Tips for a Successful Evaluation
Tips for a Successful Evaluation
Your Ally | By Lance Cain, ATPE Managing Attorney
Employee evaluations occur throughout the school year via walkthroughs and classroom observations. But the spring semester is when the evaluation process really intensifies. Teacher evaluations are compiled and finalized into summative annual appraisals, and other employees typically receive end-of-year evaluations during this time. Our website atpe.org contains detailed information regarding evaluations, but the following is practical advice on what to expect and how to deal with unforeseen evaluation results.
Reviewing your district’s evaluation policy is a good way to prepare. Many districts use the Texas Teacher Evaluation and Support System (T-TESS), but districts can use their own system as well. The T-TESS generally only applies to teachers, so non-teachers will likely be evaluated differently.
Good communication is a key component in preparing for any evaluation. The T-TESS takes it a step further by requiring collaboration between the teacher and appraiser in goal setting and professional development, as well as requiring a pre- and post-evaluation conference. Those evaluated under the T-TESS should take advantage of these opportunities to discuss shared goals and learn your appraiser’s expectations. The pre-conference can be especially important in discussing the upcoming lesson and gauging what your appraiser is looking for.
That is not always easy. Administrators can be busy or hard to pin down, and this can come off as being uninterested or even rude. But do your best to follow up with them and have a professional discussion about wanting to succeed at your job. Hopefully, finding common ground with your appraiser will reflect positively on your results.
The same goes for employees not evaluated with the T-TESS. It may not always be feasible or necessary to have a pre-conference, but that makes it even more crucial to keep lines of communication open with your appraiser throughout the year. Evaluations should be based on what your appraiser knows about your performance, so let them know about the positive contributions you make. This is not to suggest daily updates. But if your appraiser is familiar with your good work, you are less likely to be surprised with a negative evaluation.
So what happens if you disagree with the results? It is always difficult for anyone to read negative criticism of their work, especially if you feel it is unfair. But it can be helpful not to overreact and instead take a few hours or perhaps a day to reflect.
Although evaluations are based on objective metrics, they are also based in part on your appraiser’s opinion of your performance. So all may not be lost.
One practical option is discussing the evaluation with your appraiser. It is entirely possible they may have missed aspects of your lesson or aren’t fully aware of all your contributions. Teachers can use the T-TESS post-conference as an opportunity to discuss the results. Otherwise, you may need to schedule a meeting.
Bring supporting data and remain professional as you make your case. Not taking the evaluation personally can help you remain objective. The T-TESS—in particular—is a system that stresses continuous growth. Therefore, many appraisers are cautious not to initially award scores that would be hard to improve on.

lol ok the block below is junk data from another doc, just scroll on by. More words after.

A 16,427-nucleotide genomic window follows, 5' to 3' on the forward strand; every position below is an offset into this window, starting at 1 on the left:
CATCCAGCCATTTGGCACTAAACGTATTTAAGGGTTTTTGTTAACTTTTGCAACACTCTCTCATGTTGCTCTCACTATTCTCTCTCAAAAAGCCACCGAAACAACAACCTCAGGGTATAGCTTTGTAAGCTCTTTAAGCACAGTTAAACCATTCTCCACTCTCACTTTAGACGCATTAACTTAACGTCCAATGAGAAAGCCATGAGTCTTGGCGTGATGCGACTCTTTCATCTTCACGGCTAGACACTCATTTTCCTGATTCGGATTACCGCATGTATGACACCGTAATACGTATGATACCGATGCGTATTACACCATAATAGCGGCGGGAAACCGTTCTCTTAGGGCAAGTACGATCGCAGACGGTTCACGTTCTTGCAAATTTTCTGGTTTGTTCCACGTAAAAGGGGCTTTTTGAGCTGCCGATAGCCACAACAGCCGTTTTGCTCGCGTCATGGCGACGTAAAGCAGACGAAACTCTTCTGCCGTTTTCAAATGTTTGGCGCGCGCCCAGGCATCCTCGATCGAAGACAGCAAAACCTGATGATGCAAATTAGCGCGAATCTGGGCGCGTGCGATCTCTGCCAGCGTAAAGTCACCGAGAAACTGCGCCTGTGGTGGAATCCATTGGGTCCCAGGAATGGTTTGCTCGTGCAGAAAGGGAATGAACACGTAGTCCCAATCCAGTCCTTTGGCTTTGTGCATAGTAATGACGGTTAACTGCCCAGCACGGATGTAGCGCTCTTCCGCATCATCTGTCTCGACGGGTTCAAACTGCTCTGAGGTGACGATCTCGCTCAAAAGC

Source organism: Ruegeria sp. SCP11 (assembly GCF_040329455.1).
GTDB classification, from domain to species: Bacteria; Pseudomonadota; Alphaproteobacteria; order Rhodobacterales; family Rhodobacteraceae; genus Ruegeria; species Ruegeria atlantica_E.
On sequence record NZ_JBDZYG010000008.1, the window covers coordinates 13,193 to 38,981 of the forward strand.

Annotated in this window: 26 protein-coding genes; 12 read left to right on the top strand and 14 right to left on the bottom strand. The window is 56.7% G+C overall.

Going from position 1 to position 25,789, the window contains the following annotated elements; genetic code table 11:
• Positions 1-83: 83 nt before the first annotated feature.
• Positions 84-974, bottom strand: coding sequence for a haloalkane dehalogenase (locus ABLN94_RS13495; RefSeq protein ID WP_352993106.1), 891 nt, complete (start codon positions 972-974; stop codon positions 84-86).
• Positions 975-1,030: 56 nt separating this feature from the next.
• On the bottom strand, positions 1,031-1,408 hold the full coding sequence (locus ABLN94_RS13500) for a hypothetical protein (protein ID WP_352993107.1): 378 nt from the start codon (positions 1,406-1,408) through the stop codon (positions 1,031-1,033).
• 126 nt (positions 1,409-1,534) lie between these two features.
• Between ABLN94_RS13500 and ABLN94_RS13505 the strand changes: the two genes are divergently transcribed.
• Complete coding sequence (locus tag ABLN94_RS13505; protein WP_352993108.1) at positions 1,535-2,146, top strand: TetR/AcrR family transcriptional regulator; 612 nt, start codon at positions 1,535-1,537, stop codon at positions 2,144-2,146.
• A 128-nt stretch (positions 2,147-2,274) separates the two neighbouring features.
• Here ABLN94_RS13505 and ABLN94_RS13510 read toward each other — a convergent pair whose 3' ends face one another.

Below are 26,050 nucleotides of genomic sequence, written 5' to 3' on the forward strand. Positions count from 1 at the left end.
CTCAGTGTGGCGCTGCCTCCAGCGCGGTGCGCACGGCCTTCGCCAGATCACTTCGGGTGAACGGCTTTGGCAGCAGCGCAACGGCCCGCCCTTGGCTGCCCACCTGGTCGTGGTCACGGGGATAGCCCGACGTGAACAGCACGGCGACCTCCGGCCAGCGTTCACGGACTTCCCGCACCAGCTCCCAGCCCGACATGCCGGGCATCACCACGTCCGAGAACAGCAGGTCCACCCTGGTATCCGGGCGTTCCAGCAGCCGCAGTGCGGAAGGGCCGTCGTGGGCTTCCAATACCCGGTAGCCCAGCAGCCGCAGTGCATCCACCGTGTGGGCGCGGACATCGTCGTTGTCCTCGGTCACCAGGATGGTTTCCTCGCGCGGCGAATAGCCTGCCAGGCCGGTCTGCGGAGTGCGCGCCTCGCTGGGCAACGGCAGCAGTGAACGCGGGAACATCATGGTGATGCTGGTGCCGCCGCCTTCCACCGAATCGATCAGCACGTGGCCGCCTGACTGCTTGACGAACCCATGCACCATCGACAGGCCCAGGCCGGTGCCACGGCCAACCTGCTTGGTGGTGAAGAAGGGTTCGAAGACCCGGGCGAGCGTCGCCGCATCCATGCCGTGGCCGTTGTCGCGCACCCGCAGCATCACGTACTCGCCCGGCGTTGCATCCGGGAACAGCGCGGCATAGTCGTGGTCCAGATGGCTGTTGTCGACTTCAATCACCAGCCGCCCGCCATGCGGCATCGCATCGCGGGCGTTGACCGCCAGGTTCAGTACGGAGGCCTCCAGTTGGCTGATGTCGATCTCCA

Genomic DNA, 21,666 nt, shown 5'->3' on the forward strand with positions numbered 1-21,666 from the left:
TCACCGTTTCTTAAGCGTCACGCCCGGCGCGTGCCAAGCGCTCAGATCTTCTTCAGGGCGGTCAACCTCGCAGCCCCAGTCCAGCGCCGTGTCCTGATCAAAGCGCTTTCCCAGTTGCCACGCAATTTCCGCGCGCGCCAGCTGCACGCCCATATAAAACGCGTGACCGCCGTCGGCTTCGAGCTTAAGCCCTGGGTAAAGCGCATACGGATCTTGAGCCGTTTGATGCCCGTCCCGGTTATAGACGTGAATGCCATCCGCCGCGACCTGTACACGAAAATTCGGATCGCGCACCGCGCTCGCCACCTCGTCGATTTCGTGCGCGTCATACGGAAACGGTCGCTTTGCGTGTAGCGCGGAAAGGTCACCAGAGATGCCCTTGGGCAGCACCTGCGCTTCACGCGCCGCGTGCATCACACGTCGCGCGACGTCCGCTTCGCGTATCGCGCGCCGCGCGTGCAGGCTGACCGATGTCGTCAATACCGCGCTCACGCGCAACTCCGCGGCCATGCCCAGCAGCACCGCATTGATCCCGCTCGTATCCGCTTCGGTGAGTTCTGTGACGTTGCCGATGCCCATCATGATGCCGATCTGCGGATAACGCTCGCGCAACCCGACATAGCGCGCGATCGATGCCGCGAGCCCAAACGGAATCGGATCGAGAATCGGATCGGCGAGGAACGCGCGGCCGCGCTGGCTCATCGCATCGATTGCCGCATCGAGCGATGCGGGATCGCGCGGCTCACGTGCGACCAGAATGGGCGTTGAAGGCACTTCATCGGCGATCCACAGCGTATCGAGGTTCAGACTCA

Hopefully, a conversation with your appraiser will allow you to find common ground where you can feel comfortable with the final results. If not, there are several approaches for you to consider.
Consider Your Options
Your evaluation options will depend on your district’s policies. You usually will have the right to submit a written response to be attached to the evaluation in your file. A written response is helpful for telling your side of the story and providing positive documentation for your record. It should be professional and free from emotion; you can disagree, but you should do so without being disagreeable.
Some appraisal systems, including the T-TESS, also allow you to request a second appraisal by a different administrator. Usually, that comes in the form of a second classroom observation. Although this might sound like a fresh start, a second appraisal does not usually replace the first one. They are typically averaged together, but it can depend on district policy.
The most formal approach is the grievance process, which allows employees to challenge their evaluation results. Grievances are decided by campus/district administrators and the school board—rather than an independent decision maker—so they can be difficult to win without evidence of a legal violation. And because it can be a confrontational process, employees must carefully weigh the risks against the potential benefits.
The ATPE Member Legal Services Department can help eligible members decide what approach will work best for them. But please note that all of these options have fairly short deadlines—usually 10 or 15 working days from the date you receive your appraisal. So contact us relatively quickly if you have questions.
The legal information provided here is accurate as of the date of publication. It is provided here for informative purposes only. Individual legal situations vary greatly, and readers needing individual legal advice should consult directly with an attorney. Please note: Rights based on the Texas Education Code may not apply to all. Many Texas Education Code provisions do not apply to public charter schools, and public school districts may have opted out of individual provisions through a District of Innovation plan. Eligible ATPE members may contact the ATPE Member Legal Services Department.
Eligibility, terms, conditions, and limitations apply. Visit atpe.org/protection to view important disclosures and current details of the insurance policy. Staff attorney services are provided separate from the Educators Professional Liability Insurance Program.